Some people tend to get touchy about their birthdays as they get older, and I can certainly understand the reasoning behind it.  We all celebrate the important touchstones of our transition into adulthood at eighteen and twenty-one because each birthday that came prior served as “one more” toward achieving independence, becoming self-reliant, or maybe just buying our own booze.  Once you’re solidly into your twenties, however, birthdays begin to lose their luster for many, as they instead begin to serve as “one more” toward far heavier concepts like eternity, mortality, and these grey hairs that keep popping up in my beard.  Once your cross the barrier into your thirties, some folks can get downright touchy.

I’ve never been bothered by that sort of thing on birthdays.  Maybe it’s a product of growing up poor, or as the middle child, or just faulty wiring, but my birthday has never been much more than another day for me.  I don’t like asking for attention (though after a few beers I’m not opposed to demanding it), and it makes me uncomfortable to have the people I love put themselves out on my behalf.  While my home is certainly not a patriarchy – my wife will always be the commanding officer – I have this (perhaps dated) sense of masculine responsibility that tells me that my job is buy her flowers, change her oil, and make sure she knows each birthday after thirty has only made her prettier to me.  Doting over me on February 4th of each year just isn’t in keeping with that mindset, so I usually ask that we do something quiet and alone for my birthday; preferably as deep into the woods as we can get.

But there is one date each year that chews me up inside in a way I have to imagine is similar to those who come to rue their own birthdays: the anniversary of the date I joined the Marine Corps.

The first time I tried to enlist was in 2003, but as I’ve noted in other articles, I was only about a year out of having a pretty serious injury to my right leg that resulted in adding a whole lot of hardware to my ankle and spending a little over a week in the hospital.  Although I felt like I was ready to get into the fight, the Marine Corps recruiter I met with told me I’d need to secure a medical waiver for all the pins, wire, and screws holding my leg together.  He also told me that it likely wouldn’t come because they weren’t recruiting aggressively at the time.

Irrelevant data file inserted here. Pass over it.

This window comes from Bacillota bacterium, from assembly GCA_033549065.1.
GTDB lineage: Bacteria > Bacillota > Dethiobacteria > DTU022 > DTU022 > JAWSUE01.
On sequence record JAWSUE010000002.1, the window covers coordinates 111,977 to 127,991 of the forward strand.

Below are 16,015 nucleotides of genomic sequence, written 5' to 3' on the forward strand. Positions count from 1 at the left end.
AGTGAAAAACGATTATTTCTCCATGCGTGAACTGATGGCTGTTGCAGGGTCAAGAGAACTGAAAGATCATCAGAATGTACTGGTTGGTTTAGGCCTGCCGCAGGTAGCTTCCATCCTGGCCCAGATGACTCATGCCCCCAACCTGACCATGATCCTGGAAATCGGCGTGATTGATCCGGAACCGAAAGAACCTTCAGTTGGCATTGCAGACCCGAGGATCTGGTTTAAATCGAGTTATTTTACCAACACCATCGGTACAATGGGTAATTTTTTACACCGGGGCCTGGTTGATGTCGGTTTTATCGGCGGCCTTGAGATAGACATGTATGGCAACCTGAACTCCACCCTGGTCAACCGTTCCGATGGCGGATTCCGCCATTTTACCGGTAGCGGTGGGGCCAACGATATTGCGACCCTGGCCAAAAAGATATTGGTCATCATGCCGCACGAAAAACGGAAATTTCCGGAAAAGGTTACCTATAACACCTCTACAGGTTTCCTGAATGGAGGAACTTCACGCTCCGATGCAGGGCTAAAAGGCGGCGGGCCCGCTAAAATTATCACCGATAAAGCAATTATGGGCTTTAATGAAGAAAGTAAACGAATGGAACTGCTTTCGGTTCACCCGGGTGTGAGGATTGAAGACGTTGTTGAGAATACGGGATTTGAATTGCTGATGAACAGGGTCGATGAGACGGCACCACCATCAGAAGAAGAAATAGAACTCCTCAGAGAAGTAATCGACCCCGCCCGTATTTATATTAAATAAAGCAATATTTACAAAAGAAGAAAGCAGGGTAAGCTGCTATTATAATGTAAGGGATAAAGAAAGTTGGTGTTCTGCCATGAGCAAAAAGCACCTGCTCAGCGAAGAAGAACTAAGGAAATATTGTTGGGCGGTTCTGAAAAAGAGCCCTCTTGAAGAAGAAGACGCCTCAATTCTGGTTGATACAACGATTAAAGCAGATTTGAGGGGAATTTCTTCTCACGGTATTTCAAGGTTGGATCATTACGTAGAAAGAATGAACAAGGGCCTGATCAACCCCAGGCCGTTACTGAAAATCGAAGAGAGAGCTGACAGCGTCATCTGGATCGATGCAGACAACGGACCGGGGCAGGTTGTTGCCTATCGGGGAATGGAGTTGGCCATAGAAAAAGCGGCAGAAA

Fast forward to 2006, when a twenty-one-year-old Alex found himself in love with a crazy chick from Connecticut who was practically the now-clichéd “manic-pixie dream girl” we see in every romantic comedy about a man trying to find his way in the world.  She was irresponsible, barely employed, smoked the dreaded marijuana I always feared would compromise my college football prospects if I even smelled, and of course, had no health insurance.

For twenty-one, I was trying my best at being forty.  I was in college on a scholarship (after a brief quarter-life crisis over losing my chance to play football), studying to become a journalist and with aspirations of wearing a derby with my press pass tucked into the band, lurking in the dangerous corners of Gotham City and illuminating society’s darkness through my writing.  I had a five, ten and 30-year plan and most of all, I was absolutely certain of who I was and who I was going to be.

You guys all know how this story goes, because we probably all lived it to one extent or another.  It turns out, having everything “figured out” at twenty-one actually means you have no idea what the hell is going on – and it took a brunette from Connecticut that drank like a sailor and kept loose cigarettes tucked into her bra to make me realize it.

Before I knew it, I was no longer a college student with a plan, I was a dropout with a girlfriend and a job turning wrenches.  I was happy and bereft of forethought; just plunging headlong into this romance that engulfed me and relying on fate to see me through.  This is the second time the older generation of readers will likely see my mistake.